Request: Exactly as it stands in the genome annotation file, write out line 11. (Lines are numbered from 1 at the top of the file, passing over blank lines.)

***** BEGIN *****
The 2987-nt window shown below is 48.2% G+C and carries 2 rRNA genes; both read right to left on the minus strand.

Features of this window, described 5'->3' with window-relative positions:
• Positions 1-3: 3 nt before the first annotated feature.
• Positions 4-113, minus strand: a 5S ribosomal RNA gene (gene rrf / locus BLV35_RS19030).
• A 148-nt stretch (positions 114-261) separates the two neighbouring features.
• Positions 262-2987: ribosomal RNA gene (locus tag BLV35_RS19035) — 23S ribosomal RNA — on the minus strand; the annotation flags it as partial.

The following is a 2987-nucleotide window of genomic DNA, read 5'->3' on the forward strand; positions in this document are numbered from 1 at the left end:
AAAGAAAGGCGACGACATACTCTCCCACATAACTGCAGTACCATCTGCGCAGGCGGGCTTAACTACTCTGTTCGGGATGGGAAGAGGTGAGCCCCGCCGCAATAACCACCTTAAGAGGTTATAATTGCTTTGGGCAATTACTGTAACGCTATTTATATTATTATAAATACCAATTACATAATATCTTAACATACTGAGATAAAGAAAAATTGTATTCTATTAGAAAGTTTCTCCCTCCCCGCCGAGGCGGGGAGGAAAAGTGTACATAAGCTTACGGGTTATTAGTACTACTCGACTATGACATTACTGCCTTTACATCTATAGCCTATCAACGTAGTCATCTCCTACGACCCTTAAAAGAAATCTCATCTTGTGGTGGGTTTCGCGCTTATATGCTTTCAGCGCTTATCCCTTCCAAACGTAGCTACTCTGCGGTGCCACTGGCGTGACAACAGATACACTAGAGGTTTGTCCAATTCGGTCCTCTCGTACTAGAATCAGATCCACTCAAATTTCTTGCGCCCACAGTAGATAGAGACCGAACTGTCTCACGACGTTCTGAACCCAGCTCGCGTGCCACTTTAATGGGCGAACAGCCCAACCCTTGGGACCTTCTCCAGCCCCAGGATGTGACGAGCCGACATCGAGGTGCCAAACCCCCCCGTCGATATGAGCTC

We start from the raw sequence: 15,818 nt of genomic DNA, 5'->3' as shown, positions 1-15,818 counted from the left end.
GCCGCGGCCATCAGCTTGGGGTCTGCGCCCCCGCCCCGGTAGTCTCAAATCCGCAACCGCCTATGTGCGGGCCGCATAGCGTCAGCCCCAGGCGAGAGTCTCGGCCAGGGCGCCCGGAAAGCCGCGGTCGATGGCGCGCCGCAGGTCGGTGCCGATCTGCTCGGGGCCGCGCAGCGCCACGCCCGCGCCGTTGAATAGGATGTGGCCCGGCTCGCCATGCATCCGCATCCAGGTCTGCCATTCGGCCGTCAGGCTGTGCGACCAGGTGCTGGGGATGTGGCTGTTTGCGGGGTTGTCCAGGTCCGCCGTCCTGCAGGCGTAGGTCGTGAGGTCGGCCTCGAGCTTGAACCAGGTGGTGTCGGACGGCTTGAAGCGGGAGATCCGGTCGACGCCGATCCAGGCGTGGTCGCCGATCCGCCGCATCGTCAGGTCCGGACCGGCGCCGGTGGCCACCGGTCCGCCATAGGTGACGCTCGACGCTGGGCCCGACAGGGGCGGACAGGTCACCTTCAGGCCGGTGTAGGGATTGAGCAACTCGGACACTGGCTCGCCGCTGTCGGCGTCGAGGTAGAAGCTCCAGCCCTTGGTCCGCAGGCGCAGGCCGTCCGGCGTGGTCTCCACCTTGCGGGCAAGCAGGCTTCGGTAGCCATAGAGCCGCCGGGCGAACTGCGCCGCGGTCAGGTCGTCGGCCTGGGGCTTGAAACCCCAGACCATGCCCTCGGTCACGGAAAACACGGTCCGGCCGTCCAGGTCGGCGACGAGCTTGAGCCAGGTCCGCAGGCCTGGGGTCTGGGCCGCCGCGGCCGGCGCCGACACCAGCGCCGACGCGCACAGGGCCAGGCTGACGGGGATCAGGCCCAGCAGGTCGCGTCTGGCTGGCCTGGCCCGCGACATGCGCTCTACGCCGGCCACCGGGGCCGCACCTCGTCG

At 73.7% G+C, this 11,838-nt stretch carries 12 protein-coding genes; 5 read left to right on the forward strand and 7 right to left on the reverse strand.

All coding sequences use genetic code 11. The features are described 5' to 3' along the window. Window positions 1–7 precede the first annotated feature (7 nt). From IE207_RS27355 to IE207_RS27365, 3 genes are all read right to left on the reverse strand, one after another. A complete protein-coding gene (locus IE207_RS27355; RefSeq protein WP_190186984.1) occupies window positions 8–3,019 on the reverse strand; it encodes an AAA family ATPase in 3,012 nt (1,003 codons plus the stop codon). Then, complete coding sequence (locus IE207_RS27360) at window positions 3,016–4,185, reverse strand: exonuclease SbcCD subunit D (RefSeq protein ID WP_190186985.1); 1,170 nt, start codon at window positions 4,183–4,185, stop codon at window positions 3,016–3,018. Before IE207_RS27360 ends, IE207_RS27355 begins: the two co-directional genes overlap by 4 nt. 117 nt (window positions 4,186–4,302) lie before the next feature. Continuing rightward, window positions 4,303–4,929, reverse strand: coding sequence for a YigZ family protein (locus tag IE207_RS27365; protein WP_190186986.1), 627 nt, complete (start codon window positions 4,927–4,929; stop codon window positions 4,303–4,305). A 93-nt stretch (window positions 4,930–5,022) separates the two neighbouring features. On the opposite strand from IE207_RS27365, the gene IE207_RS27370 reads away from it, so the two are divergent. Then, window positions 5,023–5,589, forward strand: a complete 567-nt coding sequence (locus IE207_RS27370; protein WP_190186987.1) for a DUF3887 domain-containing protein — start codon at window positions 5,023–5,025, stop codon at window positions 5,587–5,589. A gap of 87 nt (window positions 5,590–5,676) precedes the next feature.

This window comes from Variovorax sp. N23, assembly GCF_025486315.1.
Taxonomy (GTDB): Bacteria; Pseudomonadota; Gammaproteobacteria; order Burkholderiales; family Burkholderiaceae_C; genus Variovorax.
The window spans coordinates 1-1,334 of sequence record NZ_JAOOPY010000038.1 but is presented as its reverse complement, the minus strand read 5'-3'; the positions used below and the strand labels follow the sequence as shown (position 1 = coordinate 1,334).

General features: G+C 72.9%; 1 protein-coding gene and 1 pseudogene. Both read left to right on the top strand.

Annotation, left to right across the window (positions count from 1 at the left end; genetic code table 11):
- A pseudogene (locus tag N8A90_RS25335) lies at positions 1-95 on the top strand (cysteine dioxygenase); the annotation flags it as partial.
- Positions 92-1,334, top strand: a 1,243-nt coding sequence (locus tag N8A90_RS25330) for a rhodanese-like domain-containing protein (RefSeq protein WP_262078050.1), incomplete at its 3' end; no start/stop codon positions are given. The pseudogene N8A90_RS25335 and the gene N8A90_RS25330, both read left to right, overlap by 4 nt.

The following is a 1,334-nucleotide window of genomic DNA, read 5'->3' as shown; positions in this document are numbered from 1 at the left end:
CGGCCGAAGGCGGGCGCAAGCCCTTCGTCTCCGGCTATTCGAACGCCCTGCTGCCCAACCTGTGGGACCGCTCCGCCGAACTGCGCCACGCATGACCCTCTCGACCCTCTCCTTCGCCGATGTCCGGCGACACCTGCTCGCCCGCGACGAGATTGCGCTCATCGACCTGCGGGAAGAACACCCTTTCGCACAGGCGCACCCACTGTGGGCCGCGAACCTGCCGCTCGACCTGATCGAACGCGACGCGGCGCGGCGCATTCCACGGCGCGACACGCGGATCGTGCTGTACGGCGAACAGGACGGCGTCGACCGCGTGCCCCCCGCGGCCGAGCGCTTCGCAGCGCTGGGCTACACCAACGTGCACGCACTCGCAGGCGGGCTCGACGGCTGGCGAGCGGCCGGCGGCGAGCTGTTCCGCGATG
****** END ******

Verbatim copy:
At 73.7% G+C, this 11,838-nt stretch carries 12 protein-coding genes; 5 read left to right on the forward strand and 7 right to left on the reverse strand.